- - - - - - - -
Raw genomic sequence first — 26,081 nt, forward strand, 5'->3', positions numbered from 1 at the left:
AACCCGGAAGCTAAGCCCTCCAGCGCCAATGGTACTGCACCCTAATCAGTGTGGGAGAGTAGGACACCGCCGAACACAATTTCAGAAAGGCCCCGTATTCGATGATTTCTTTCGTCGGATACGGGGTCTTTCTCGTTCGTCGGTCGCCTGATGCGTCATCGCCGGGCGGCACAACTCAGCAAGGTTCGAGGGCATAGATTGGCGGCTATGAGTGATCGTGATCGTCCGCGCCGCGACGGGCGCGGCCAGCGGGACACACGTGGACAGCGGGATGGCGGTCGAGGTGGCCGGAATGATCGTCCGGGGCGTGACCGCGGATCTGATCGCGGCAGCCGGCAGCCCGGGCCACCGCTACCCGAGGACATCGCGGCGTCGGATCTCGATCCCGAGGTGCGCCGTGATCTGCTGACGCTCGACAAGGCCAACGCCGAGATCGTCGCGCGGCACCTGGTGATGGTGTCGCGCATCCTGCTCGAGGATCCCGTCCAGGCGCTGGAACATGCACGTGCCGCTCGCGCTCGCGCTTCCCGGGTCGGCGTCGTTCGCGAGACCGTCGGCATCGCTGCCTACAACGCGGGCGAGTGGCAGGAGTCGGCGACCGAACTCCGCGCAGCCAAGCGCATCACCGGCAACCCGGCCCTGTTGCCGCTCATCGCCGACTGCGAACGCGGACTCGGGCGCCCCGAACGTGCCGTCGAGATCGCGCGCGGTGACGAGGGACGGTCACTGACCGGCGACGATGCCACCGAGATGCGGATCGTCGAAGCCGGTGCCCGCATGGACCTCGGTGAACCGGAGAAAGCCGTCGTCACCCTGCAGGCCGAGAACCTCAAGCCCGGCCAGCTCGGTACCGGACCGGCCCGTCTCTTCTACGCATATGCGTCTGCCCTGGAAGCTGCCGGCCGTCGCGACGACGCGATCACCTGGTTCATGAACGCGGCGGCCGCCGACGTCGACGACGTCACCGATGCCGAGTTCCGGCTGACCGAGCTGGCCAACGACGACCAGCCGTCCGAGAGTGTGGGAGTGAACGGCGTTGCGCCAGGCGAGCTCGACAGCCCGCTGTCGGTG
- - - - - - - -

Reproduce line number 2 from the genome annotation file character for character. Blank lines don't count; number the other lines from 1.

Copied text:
AACCCGGAAGCTAAGCCCTCCAGCGCCAATGGTACTGCACCCTAATCAGTGTGGGAGAGTAGGACACCGCCGAACACAATTTCAGAAAGGCCCCGTATTCGATGATTTCTTTCGTCGGATACGGGGTCTTTCTCGTTCGTCGGTCGCCTGATGCGTCATCGCCGGGCGGCACAACTCAGCAAGGTTCGAGGGCATAGATTGGCGGCTATGAGTGATCGTGATCGTCCGCGCCGCGACGGGCGCGGCCAGCGGGACACACGTGGACAGCGGGATGGCGGTCGAGGTGGCCGGAATGATCGTCCGGGGCGTGACCGCGGATCTGATCGCGGCAGCCGGCAGCCCGGGCCACCGCTACCCGAGGACATCGCGGCGTCGGATCTCGATCCCGAGGTGCGCCGTGATCTGCTGACGCTCGACAAGGCCAACGCCGAGATCGTCGCGCGGCACCTGGTGATGGTGTCGCGCATCCTGCTCGAGGATCCCGTCCAGGCGCTGGAACATGCACGTGCCGCTCGCGCTCGCGCTTCCCGGGTCGGCGTCGTTCGCGAGACCGTCGGCATCGCTGCCTACAACGCGGGCGAGTGGCAGGAGTCGGCGACCGAACTCCGCGCAGCCAAGCGCATCACCGGCAACCCGGCCCTGTTGCCGCTCATCGCCGACTGCGAACGCGGACTCGGGCGCCCCGAACGTGCCGTCGAGATCGCGCGCGGTGACGAGGGACGGTCACTGACCGGCGACGATGCCACCGAGATGCGGATCGTCGAAGCCGGTGCCCGCATGGACCTCGGTGAACCGGAGAAAGCCGTCGTCACCCTGCAGGCCGAGAACCTCAAGCCCGGCCAGCTCGGTACCGGACCGGCCCGTCTCTTCTACGCATATGCGTCTGCCCTGGAAGCTGCCGGCCGTCGCGACGACGCGATCACCTGGTTCATGAACGCGGCGGCCGCCGACGTCGACGACGTCACCGATGCCGAGTTCCGGCTGACCGAGCTGGCCAACGACGACCAGCCGTCCGAGAGTGTGGGAGTGAACGGCGTTGCGCCAGGCGAGCTCGACAGCCCGCTGTCGGTG